What Boris Johnson’s Flybe Rescue Says About This Tory Government

Insiders tell HuffPost UK the Brexit-delivering government will not be driven by Tory free market ideology but simply "what people care about".

A Tory prime minister facing questions over whether he still believes in free market capitalism one month into office is truly a rare thing.

But Boris Johnson’s decision to rescue airline Flybe from the brink of collapse has prompted just that, as well as causing fury in the industry and raising eyebrows across Westminster.

“It shouldn’t come as a shock to you,” a No.10 source said, as reporters questioned whether Johnson was living up to his billing as a “Brexity Hezza” - a reference to interventionist ex-cabinet minister Lord Heseltine.

And Tory insiders across the board have told HuffPost UK that the decision to bail out an ailing company in the name of protecting regional connectivity very much sets down a marker for how the Johnson government, with Dominic Cummings pulling the strings, will operate.

Downing Street pointed to Johnson’s mission to “level up” the UK by boosting the regions through infrastructure investment, having won an 80-seat majority by taking seats traditionally starved for investment.

The move follows the trend set by one of the party northern “blue wall” trailblazers, Tees Valley mayor Ben Houchen, who saved the local airport by nationalising it, in an ideologically surprising move for a Tory leader.

But it is one that is paying dividends for Houchen’s constituents, many of whom are first time Tory voters.

The thinking behind Johnson’s decision on Flybe was similar – to save regional routes between places like Belfast, Newcastle, Newquay, Aberdeen, Exeter, Cardiff and Birmingham, used by eight million people a year that would have disappeared had the airline gone bust.

“The PM is concerned about infrastructure and regional connectivity. He has set that out many times and I think that is the very clear reason why [the government helped Flybe],” the No.10 source said.

And Houchen himself said: “Once these critical air links are gone, be it through a regional airport closing or the loss of airlines that serve the regions, they rarely ever come back. For our regions to prosper we need strong air links.”

Tees Valley mayor Ben Houchen with Boris Johnson
Tees Valley mayor Ben Houchen with Boris Johnson
PA Wire/PA Images

One Tory MP, seen as a rising star in the party, said: “It shows three things – job losses in the regions is something we will not tolerate; the government is not economically liberal – we will intervene on the side of people regardless of longer term, wider impacts of that; and the treasury is not going to be an obstacle to doing this.”

Moreover, there is little resistance within a party seen as the guardian of the free market.

“No one is really thinking yet, all are in post-election euphoria,” the MP said, adding: “The economically liberal right is smaller than you think.”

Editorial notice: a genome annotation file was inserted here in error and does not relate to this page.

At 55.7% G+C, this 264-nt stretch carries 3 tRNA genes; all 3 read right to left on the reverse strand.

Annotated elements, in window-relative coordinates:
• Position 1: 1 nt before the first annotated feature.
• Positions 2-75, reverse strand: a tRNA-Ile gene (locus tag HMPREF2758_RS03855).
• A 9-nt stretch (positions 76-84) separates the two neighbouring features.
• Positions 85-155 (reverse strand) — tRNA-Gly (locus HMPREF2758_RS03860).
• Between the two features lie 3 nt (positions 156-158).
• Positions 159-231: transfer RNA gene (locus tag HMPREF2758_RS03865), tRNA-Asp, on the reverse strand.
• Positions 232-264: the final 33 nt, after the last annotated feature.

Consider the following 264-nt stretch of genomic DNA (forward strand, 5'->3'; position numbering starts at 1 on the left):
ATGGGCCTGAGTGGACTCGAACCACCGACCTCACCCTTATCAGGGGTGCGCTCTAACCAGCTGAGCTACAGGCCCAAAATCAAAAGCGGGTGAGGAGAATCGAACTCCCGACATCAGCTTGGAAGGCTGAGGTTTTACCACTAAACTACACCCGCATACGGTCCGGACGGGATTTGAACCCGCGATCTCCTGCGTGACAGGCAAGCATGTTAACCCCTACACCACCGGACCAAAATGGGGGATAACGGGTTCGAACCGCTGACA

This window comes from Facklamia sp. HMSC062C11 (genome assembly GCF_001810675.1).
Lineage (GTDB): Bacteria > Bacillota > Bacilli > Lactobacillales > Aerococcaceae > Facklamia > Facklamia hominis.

They conceded it raises questions in the long run about “what happens to a low tax, economically liberal agenda”.

But now it appears that Johnson, along with a figure like Cummings who has strongly criticised the Tory party, is not going to be wedded to the ideologies of the past.

“Across government the main focus has been on delivering the people’s priorities, rather than being driven by ideological whims,” one Whitehall source said.

“Previous Tory governments might have made some philosophical determination that this is just the market working effectively, the state shouldn’t subsidise failure and so on.

“But this government just works out what people care about and does it.”

Back during the election, a Tory insider from the same Vote Leave clan as Cummings pointed toward the direction of travel, insisting the PM’s chief of staff “is not obsessed with free trade”.

And this could shape what the government prioritises in its Brexit trade deal talks with the EU over the coming year.

“Dom’s view is reshape the economy,” they said, “and the advantage of free trade is less about getting cheap sweatshirts from China, and more about being able to use state aid and government policies, increasing research spending, with the pressure of imports driving up standards.

“You restart as a tiger economy with a degree of protectionism at first and then, when you are starting to thrive, open up.”

The classic Labour-Tory divide is now “old”, they said.

“I think there will be a post-financial crisis consensus when you look back in 20 years.

“And it will be a mix of resetting industries, tighter on immigration, public funding for specific areas – NHS, education and police and so on – and I think that will be the consensus.

“I think the Tories are adjusting to it and Labour are not yet.”

The change in approach has, however, caused fury in the airline industry, and hints at potential trouble ahead.

British Airways owner International Airlines Group (IAG) has filed a complaint with the EU, arguing the rescue deal for Flybe breaches state aid rules and gives the struggling airline an unfair advantage.

Downing Street has since insisted there has been “no state aid to Flybe” and any support that is given to the firm would be on “strictly commercial terms”.

But IAG chief Willie Walsh branded it a “blatant misuse of public cash”.

Labour meanwhile branded it an “ad hoc corporate welfare which once again benefits Richard Branson [whose Virgin Atlantic has a 30% share of Flybe’s parent firm Connect Airways]”.

Before You Go